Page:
The potential of mobile phones to improve health is most acutely visible in developing countries. iMedicalApps covered the recent mHealth Summit, where there were many inspiring demonstrations of how voice and simple text messages can have a profound effect on the health of those countries’ citizens. Jhpiego has successfully worked on these problems for three decades and was recently awarded a $100m grant. James Bon Tempo has extensive experience in this field and we are thrilled that he is sharing his insights with the readers of iMedicalApps.
This is a guest post from James BonTempo.
Mobile Health In Developing Countries
I am a user and an implementer of technology, not an inventor or developer, so my constraints, challenges and requirements are different than those of many attendees of the recent mHealth Summit. And for others like me who work in international aid and development, mobile technology is simply a tool, and one of many in a large toolbox that includes various best practices and proven approaches. At Jhpiego (an affiliate of Johns Hopkins University), we have piloted a number of different mobile interventions — from simple SMS to Java & smartphone-based applications — but the challenge for us is to identify the most appropriate technologies, the tools that will help us to strengthen health systems in limited resource settings most effectively and most efficiently. Read more »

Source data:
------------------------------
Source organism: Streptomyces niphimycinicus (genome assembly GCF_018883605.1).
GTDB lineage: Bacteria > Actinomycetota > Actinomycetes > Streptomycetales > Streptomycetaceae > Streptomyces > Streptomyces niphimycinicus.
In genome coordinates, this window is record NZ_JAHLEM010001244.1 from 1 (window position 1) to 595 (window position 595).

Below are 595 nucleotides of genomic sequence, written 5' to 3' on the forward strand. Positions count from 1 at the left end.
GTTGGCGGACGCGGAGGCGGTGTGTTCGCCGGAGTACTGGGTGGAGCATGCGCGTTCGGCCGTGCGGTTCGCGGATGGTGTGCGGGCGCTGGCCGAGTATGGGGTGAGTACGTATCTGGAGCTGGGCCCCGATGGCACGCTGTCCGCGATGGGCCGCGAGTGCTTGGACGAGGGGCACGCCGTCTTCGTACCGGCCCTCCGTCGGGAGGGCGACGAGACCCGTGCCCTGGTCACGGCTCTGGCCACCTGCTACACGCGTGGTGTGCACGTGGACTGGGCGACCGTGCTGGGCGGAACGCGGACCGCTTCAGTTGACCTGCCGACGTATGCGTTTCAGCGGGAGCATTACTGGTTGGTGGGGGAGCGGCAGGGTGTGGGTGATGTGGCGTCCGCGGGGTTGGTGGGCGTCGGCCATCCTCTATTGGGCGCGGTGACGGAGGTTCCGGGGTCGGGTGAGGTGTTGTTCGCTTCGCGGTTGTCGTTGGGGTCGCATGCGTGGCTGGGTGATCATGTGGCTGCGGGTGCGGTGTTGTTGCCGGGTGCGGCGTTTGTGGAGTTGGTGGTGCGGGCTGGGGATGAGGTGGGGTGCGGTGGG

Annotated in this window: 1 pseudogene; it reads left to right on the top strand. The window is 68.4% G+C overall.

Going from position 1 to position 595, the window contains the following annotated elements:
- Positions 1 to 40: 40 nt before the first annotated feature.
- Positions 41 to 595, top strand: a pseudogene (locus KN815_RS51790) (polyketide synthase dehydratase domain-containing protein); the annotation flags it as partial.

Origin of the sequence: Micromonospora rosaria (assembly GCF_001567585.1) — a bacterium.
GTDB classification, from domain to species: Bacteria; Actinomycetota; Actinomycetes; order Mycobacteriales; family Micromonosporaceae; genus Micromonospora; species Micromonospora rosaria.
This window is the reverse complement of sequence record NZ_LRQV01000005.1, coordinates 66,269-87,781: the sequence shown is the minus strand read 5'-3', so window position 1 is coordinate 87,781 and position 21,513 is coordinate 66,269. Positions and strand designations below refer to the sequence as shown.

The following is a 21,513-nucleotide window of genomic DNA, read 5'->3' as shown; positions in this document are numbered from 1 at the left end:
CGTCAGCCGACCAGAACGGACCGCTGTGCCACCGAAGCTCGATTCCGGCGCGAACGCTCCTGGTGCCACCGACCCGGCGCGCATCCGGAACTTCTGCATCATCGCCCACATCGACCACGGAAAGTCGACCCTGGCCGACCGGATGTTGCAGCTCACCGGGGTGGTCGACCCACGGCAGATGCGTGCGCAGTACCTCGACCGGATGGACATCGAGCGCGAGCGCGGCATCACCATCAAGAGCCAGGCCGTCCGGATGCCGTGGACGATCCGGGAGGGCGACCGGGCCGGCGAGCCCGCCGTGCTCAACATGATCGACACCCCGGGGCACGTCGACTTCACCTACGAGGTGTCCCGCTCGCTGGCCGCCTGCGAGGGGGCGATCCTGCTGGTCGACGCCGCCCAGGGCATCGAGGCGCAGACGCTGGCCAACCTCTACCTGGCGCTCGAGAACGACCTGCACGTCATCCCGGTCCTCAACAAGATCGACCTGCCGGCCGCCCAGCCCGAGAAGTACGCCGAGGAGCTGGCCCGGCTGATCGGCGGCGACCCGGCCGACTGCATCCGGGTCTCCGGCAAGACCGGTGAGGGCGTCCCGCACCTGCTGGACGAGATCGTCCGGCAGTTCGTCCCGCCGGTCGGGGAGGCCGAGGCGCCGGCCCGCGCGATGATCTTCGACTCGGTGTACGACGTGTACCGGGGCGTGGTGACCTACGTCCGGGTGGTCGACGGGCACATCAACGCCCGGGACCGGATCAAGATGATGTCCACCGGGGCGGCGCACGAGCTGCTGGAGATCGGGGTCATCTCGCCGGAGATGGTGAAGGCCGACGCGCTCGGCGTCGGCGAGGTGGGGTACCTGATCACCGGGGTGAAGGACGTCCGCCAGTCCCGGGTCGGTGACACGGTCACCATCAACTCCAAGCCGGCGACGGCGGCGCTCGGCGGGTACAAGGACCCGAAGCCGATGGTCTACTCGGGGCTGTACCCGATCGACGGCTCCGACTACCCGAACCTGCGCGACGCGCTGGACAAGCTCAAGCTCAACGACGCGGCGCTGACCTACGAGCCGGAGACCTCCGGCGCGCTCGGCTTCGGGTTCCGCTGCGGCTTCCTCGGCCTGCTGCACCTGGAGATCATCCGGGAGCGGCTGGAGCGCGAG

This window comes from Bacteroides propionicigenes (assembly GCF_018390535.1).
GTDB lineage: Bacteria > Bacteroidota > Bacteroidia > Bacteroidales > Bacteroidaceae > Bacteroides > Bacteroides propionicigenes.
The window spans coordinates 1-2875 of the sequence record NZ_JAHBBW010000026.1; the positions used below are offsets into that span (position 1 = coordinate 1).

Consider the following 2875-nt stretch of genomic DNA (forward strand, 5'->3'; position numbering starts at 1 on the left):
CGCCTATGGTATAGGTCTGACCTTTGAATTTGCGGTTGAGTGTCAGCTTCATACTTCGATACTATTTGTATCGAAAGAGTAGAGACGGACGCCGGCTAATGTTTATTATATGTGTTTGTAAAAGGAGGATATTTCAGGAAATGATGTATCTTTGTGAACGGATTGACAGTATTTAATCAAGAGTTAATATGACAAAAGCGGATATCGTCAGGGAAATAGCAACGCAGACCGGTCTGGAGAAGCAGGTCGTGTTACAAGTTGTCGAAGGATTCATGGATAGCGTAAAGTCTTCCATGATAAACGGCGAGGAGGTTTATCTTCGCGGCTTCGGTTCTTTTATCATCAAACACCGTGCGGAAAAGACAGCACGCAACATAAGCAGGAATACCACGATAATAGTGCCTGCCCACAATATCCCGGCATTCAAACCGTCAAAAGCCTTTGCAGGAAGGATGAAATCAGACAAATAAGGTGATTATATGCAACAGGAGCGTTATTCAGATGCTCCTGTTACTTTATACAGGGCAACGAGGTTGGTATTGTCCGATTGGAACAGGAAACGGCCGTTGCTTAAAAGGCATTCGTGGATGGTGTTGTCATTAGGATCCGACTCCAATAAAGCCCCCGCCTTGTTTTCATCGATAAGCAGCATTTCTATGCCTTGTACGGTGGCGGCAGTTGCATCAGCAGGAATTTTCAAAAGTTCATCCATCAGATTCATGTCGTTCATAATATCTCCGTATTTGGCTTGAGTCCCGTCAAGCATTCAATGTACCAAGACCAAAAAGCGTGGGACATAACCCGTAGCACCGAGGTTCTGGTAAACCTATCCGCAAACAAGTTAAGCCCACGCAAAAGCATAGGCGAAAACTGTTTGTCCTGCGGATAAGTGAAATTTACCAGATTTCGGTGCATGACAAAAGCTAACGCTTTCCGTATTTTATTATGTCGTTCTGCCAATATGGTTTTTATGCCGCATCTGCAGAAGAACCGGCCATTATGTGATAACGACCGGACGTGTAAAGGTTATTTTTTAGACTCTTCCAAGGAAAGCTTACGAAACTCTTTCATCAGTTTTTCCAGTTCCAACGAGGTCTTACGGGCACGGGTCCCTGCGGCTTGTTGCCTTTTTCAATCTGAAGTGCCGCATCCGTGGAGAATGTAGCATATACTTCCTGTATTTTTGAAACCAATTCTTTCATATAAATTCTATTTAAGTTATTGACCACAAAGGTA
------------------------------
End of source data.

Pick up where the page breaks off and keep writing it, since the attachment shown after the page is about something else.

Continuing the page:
*This blog post was originally published at iMedicalApps*